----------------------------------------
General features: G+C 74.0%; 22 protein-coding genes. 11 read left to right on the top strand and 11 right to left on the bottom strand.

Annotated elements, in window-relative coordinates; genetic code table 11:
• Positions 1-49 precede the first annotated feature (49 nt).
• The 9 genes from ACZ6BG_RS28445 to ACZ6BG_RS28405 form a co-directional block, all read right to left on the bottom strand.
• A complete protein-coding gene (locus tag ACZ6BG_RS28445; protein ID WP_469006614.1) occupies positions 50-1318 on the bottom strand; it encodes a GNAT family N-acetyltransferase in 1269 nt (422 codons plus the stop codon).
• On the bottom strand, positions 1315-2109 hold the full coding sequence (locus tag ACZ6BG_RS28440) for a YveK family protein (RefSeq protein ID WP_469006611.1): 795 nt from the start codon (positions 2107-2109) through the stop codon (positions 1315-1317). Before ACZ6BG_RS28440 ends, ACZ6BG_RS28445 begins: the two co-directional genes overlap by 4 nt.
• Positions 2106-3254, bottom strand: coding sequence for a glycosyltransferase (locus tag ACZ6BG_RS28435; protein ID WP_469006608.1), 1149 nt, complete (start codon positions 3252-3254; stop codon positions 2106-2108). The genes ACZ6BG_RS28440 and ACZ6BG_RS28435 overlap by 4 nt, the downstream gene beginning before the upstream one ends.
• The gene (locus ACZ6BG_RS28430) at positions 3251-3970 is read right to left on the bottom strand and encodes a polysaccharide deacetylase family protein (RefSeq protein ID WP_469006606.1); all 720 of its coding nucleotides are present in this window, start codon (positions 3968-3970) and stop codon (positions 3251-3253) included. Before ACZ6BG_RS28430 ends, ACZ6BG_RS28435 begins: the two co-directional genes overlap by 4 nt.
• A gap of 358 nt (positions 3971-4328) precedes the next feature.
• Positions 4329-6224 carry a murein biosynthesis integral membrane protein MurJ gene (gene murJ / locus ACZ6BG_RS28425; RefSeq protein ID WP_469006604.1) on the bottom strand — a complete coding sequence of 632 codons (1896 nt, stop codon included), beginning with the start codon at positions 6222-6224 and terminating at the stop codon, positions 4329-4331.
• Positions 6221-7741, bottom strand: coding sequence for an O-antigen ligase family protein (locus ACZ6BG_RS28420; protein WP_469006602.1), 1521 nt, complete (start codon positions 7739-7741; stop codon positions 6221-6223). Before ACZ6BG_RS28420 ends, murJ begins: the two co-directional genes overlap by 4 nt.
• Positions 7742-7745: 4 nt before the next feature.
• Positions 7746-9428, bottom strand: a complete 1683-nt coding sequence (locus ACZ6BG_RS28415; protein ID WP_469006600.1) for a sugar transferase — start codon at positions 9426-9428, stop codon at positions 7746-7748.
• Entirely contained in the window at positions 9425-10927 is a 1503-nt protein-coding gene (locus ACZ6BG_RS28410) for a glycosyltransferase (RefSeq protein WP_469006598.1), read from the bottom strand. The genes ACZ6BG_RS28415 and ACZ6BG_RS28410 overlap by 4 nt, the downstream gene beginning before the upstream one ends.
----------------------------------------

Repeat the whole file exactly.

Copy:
General features: G+C 74.0%; 22 protein-coding genes. 11 read left to right on the top strand and 11 right to left on the bottom strand.

Annotated elements, in window-relative coordinates; genetic code table 11:
• Positions 1-49 precede the first annotated feature (49 nt).
• The 9 genes from ACZ6BG_RS28445 to ACZ6BG_RS28405 form a co-directional block, all read right to left on the bottom strand.
• A complete protein-coding gene (locus tag ACZ6BG_RS28445; protein ID WP_469006614.1) occupies positions 50-1318 on the bottom strand; it encodes a GNAT family N-acetyltransferase in 1269 nt (422 codons plus the stop codon).
• On the bottom strand, positions 1315-2109 hold the full coding sequence (locus tag ACZ6BG_RS28440) for a YveK family protein (RefSeq protein ID WP_469006611.1): 795 nt from the start codon (positions 2107-2109) through the stop codon (positions 1315-1317). Before ACZ6BG_RS28440 ends, ACZ6BG_RS28445 begins: the two co-directional genes overlap by 4 nt.
• Positions 2106-3254, bottom strand: coding sequence for a glycosyltransferase (locus tag ACZ6BG_RS28435; protein ID WP_469006608.1), 1149 nt, complete (start codon positions 3252-3254; stop codon positions 2106-2108). The genes ACZ6BG_RS28440 and ACZ6BG_RS28435 overlap by 4 nt, the downstream gene beginning before the upstream one ends.
• The gene (locus ACZ6BG_RS28430) at positions 3251-3970 is read right to left on the bottom strand and encodes a polysaccharide deacetylase family protein (RefSeq protein ID WP_469006606.1); all 720 of its coding nucleotides are present in this window, start codon (positions 3968-3970) and stop codon (positions 3251-3253) included. Before ACZ6BG_RS28430 ends, ACZ6BG_RS28435 begins: the two co-directional genes overlap by 4 nt.
• A gap of 358 nt (positions 3971-4328) precedes the next feature.
• Positions 4329-6224 carry a murein biosynthesis integral membrane protein MurJ gene (gene murJ / locus ACZ6BG_RS28425; RefSeq protein ID WP_469006604.1) on the bottom strand — a complete coding sequence of 632 codons (1896 nt, stop codon included), beginning with the start codon at positions 6222-6224 and terminating at the stop codon, positions 4329-4331.
• Positions 6221-7741, bottom strand: coding sequence for an O-antigen ligase family protein (locus ACZ6BG_RS28420; protein WP_469006602.1), 1521 nt, complete (start codon positions 7739-7741; stop codon positions 6221-6223). Before ACZ6BG_RS28420 ends, murJ begins: the two co-directional genes overlap by 4 nt.
• Positions 7742-7745: 4 nt before the next feature.
• Positions 7746-9428, bottom strand: a complete 1683-nt coding sequence (locus ACZ6BG_RS28415; protein ID WP_469006600.1) for a sugar transferase — start codon at positions 9426-9428, stop codon at positions 7746-7748.
• Entirely contained in the window at positions 9425-10927 is a 1503-nt protein-coding gene (locus ACZ6BG_RS28410) for a glycosyltransferase (RefSeq protein WP_469006598.1), read from the bottom strand. The genes ACZ6BG_RS28415 and ACZ6BG_RS28410 overlap by 4 nt, the downstream gene beginning before the upstream one ends.